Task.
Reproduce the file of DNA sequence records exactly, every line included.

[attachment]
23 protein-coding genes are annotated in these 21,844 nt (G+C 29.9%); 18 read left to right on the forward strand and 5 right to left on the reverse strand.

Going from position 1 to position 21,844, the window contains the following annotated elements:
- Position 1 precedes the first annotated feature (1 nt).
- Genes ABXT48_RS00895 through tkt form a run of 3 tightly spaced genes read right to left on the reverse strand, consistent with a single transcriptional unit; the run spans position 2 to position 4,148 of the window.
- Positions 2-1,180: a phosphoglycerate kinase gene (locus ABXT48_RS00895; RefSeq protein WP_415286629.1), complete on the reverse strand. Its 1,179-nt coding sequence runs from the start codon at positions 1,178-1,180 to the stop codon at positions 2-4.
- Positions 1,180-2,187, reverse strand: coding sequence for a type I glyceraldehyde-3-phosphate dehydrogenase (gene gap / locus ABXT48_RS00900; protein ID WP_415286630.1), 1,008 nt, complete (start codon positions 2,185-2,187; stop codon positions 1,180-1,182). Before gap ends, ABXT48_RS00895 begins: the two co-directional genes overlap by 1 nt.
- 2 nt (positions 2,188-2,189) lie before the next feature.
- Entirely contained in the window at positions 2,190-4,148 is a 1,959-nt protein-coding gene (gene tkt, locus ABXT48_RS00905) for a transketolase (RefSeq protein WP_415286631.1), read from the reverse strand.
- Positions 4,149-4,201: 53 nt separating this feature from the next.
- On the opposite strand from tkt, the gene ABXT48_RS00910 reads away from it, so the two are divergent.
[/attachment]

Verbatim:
23 protein-coding genes are annotated in these 21,844 nt (G+C 29.9%); 18 read left to right on the forward strand and 5 right to left on the reverse strand.

Going from position 1 to position 21,844, the window contains the following annotated elements:
- Position 1 precedes the first annotated feature (1 nt).
- Genes ABXT48_RS00895 through tkt form a run of 3 tightly spaced genes read right to left on the reverse strand, consistent with a single transcriptional unit; the run spans position 2 to position 4,148 of the window.
- Positions 2-1,180: a phosphoglycerate kinase gene (locus ABXT48_RS00895; RefSeq protein WP_415286629.1), complete on the reverse strand. Its 1,179-nt coding sequence runs from the start codon at positions 1,178-1,180 to the stop codon at positions 2-4.
- Positions 1,180-2,187, reverse strand: coding sequence for a type I glyceraldehyde-3-phosphate dehydrogenase (gene gap / locus ABXT48_RS00900; protein ID WP_415286630.1), 1,008 nt, complete (start codon positions 2,185-2,187; stop codon positions 1,180-1,182). Before gap ends, ABXT48_RS00895 begins: the two co-directional genes overlap by 1 nt.
- 2 nt (positions 2,188-2,189) lie before the next feature.
- Entirely contained in the window at positions 2,190-4,148 is a 1,959-nt protein-coding gene (gene tkt, locus ABXT48_RS00905) for a transketolase (RefSeq protein WP_415286631.1), read from the reverse strand.
- Positions 4,149-4,201: 53 nt separating this feature from the next.
- On the opposite strand from tkt, the gene ABXT48_RS00910 reads away from it, so the two are divergent.